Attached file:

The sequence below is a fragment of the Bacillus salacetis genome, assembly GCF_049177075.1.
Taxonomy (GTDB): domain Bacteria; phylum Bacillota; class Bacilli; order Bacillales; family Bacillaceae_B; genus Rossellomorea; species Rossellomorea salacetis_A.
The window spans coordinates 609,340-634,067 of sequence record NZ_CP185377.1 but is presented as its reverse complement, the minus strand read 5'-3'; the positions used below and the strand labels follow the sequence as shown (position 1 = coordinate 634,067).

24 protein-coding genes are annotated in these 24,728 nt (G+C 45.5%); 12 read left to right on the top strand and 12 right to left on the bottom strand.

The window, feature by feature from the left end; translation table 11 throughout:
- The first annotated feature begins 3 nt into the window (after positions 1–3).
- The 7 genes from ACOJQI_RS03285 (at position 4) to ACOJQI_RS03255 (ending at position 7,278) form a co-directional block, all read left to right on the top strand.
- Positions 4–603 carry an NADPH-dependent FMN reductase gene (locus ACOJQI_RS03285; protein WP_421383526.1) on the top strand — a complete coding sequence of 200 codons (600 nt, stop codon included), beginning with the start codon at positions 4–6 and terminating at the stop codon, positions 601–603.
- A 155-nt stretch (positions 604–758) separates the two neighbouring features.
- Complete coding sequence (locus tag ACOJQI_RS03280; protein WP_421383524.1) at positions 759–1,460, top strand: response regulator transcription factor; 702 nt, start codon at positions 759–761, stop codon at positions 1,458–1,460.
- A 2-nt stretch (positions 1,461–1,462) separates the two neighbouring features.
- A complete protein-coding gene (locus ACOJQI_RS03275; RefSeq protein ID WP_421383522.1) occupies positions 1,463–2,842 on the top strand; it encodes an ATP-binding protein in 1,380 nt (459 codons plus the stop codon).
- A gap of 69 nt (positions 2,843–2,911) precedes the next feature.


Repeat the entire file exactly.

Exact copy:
The sequence below is a fragment of the Bacillus salacetis genome, assembly GCF_049177075.1.
Taxonomy (GTDB): domain Bacteria; phylum Bacillota; class Bacilli; order Bacillales; family Bacillaceae_B; genus Rossellomorea; species Rossellomorea salacetis_A.
The window spans coordinates 609,340-634,067 of sequence record NZ_CP185377.1 but is presented as its reverse complement, the minus strand read 5'-3'; the positions used below and the strand labels follow the sequence as shown (position 1 = coordinate 634,067).

24 protein-coding genes are annotated in these 24,728 nt (G+C 45.5%); 12 read left to right on the top strand and 12 right to left on the bottom strand.

The window, feature by feature from the left end; translation table 11 throughout:
- The first annotated feature begins 3 nt into the window (after positions 1–3).
- The 7 genes from ACOJQI_RS03285 (at position 4) to ACOJQI_RS03255 (ending at position 7,278) form a co-directional block, all read left to right on the top strand.
- Positions 4–603 carry an NADPH-dependent FMN reductase gene (locus ACOJQI_RS03285; protein WP_421383526.1) on the top strand — a complete coding sequence of 200 codons (600 nt, stop codon included), beginning with the start codon at positions 4–6 and terminating at the stop codon, positions 601–603.
- A 155-nt stretch (positions 604–758) separates the two neighbouring features.
- Complete coding sequence (locus tag ACOJQI_RS03280; protein WP_421383524.1) at positions 759–1,460, top strand: response regulator transcription factor; 702 nt, start codon at positions 759–761, stop codon at positions 1,458–1,460.
- A 2-nt stretch (positions 1,461–1,462) separates the two neighbouring features.
- A complete protein-coding gene (locus ACOJQI_RS03275; RefSeq protein ID WP_421383522.1) occupies positions 1,463–2,842 on the top strand; it encodes an ATP-binding protein in 1,380 nt (459 codons plus the stop codon).
- A gap of 69 nt (positions 2,843–2,911) precedes the next feature.